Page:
Governor Andrew M. Cuomo Delivers Remarks at Interfaith Breakfast in New York City February 25, 2020--New York City--Governor Andrew M. Cuomo delivers remarks at an Interfaith Breakfast this morning at The Roosevelt Hotel in New York City. Photo credit: Kevin P. Coughlin / Office of Governor Andrew M. Cuomo

Trump’s appeal to end Census reporting early is rejected

The 2020 census has been extended nationwide through October 31, blocking the appeal of the Trump Administration.

With the Trump Administration’s efforts to scale back the deadline, the would-be census deadline of September 30 has come and gone. Last week, the Administration’s attempt to change the end date of the census was blocked by U.S. District Judge Lucy Koh in the National District of California. As of now, the 2020 census has been extended through October 31 nationwide. 

Now more than ever before, there has been an extra push by cities and organizations to complete the census.

“We are at a time in history where it is more important than ever for Newark’s population to be accurately counted, so that our city and its residents can receive their fair share of federal aid and support, and that we are properly represented in the U.S. Congress and State Legislature,” said Newark, New Jersey Mayor Ras Baraka.

Like several other cities with major sports arenas, in Newark, the Prudential Sports Arena will serve as a polling site and a location for residents to drop off their census forms. The campaigns across the country aim to thwart the number of disruptions in gathering census information.

| Read: Can we claim Wakanda? Race, writings, and the 2020 Census

It all began with COVID-19, a virus has no respect for census deadlines. The Washington Post reports that in March, the coronavirus disrupted the agency’s data collecting field operations. Employees affected by the virus, caused the census bureau, to consider scaling back the deadline. Assemblymember Patricia Fahy tweeted, “The Trump Administration is ending U.S. Census Bureau outreach early on September 30 — making it even more crucial.”

Under the pressure of a fast approaching deadline, the Trump Administration took a shot at changing the dynamic in which the census is counted. President Donald Trump issued a memorandum to the Secretary of Commerce, calling for the exclusion of illegal immigrants from being counted in the 2020 census, contrary to the purpose of the count. 

Vice President candidate, Senator Kamala Harris tweeted, “Donald Trump is once again trying to weaponize the census to scare immigrant communities for his own political purposes.”

The first ruling issued by U.S. District Lucy Koh, suspended September 30 as the amended end date for counting the census results. The Trump Administration appealed a federal court order for it to abjure last minute changes to the 2020 census schedule, but it was rejected by the appeals court, as reported by NPR.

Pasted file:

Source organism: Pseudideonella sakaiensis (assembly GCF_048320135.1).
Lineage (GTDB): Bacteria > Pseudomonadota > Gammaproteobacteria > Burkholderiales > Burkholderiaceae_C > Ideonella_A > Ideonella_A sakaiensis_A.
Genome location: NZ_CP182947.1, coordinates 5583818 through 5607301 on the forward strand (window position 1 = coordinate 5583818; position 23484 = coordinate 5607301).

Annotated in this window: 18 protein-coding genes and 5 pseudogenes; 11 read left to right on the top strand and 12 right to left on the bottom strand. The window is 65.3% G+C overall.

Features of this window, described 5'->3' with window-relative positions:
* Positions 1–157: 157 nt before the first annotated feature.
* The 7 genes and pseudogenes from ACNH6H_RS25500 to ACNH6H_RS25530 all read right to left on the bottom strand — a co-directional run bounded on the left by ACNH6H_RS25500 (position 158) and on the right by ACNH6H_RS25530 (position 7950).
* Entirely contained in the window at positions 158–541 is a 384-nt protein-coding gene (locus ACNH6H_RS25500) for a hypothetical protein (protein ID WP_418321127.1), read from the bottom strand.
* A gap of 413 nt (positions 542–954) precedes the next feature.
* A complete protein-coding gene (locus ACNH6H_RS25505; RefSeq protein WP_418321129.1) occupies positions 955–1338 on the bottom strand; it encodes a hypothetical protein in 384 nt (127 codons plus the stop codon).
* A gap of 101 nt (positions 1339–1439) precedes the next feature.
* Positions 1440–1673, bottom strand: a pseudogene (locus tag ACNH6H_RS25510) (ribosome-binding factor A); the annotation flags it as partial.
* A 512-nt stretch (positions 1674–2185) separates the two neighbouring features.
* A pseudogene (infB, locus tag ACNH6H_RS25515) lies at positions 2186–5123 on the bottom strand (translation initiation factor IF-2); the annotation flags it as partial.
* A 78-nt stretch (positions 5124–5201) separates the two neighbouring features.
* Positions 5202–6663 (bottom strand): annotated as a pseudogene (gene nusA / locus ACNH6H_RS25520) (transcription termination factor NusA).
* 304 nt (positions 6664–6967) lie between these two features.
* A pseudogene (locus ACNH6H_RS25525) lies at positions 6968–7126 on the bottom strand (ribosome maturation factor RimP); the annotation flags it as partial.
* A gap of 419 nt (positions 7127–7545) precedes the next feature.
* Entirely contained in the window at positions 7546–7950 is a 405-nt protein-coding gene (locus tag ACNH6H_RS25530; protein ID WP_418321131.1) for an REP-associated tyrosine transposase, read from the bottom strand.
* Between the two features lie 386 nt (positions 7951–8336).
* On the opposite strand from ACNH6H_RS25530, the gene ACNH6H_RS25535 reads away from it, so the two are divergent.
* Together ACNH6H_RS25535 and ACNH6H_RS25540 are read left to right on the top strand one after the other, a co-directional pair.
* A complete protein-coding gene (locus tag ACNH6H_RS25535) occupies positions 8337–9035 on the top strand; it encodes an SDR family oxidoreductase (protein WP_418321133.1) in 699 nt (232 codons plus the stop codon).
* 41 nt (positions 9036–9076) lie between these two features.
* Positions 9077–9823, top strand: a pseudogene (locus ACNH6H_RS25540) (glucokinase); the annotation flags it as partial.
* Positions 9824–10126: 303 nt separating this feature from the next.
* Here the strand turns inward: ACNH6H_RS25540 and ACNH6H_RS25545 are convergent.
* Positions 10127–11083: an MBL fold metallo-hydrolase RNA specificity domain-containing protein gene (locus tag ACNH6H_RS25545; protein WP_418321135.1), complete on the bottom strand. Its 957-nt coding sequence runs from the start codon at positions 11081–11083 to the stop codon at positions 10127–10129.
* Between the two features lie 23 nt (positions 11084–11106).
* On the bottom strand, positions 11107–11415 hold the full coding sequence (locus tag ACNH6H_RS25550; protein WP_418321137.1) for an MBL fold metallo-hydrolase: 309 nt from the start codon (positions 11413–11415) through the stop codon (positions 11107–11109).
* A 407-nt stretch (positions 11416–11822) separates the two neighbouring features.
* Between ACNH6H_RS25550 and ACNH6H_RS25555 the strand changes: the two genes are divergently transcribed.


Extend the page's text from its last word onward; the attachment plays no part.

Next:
| Read: Revised 2020 Census Bureau operations push more people to participate

So why go through all this trouble? In the words of Senator Mazie Hinoro’s tweet “Census data = funding for community for community programs.” As reported by the N.Y. Times, many politicians care about the person who runs the census bureau. 

Mandated by the Constitution and conducted by the Department of Commerce, funds appropriated from Census data touch nearly every aspect of life in the US, including education, housing, healthcare and all other federal aid that flows into the city. Every ten years, seats are allocated and district lines are drawn for the U.S. House of Representatives, state legislatures, and local boards. Additionally the census determines how much federal assistance is given to states, localities, families, schools, housing, health care services and business investment.

The Leadership Conference on Civil and Human Rights tweeted, “Action is required. A rushed census would harm every state.” Indeed the choice to end data collection early could lead to inaccuracies among communities of color, people in rural areas as well as immigrants which equals unequal representation and lack in funding. According to the Leadership Conference on Civil & Human Rights, the African American population has been historically undercounted. 

In foresight, the U.S. census released its race-ethnic population estimates ahead of the 2020 census. The data reveals that a more diverse nation is on the horizon. The Brookings Institute reports that the new estimates show that nearly four of ten Americans identify as ethnic group other than white. Moreover, the data suggests that the 2010 to 2020 decade will be the first in the nation’s history in which the white population will decline in numbers. Looking ahead, the U.S. Census Bureau projects that the white population will be the minority by 2060.

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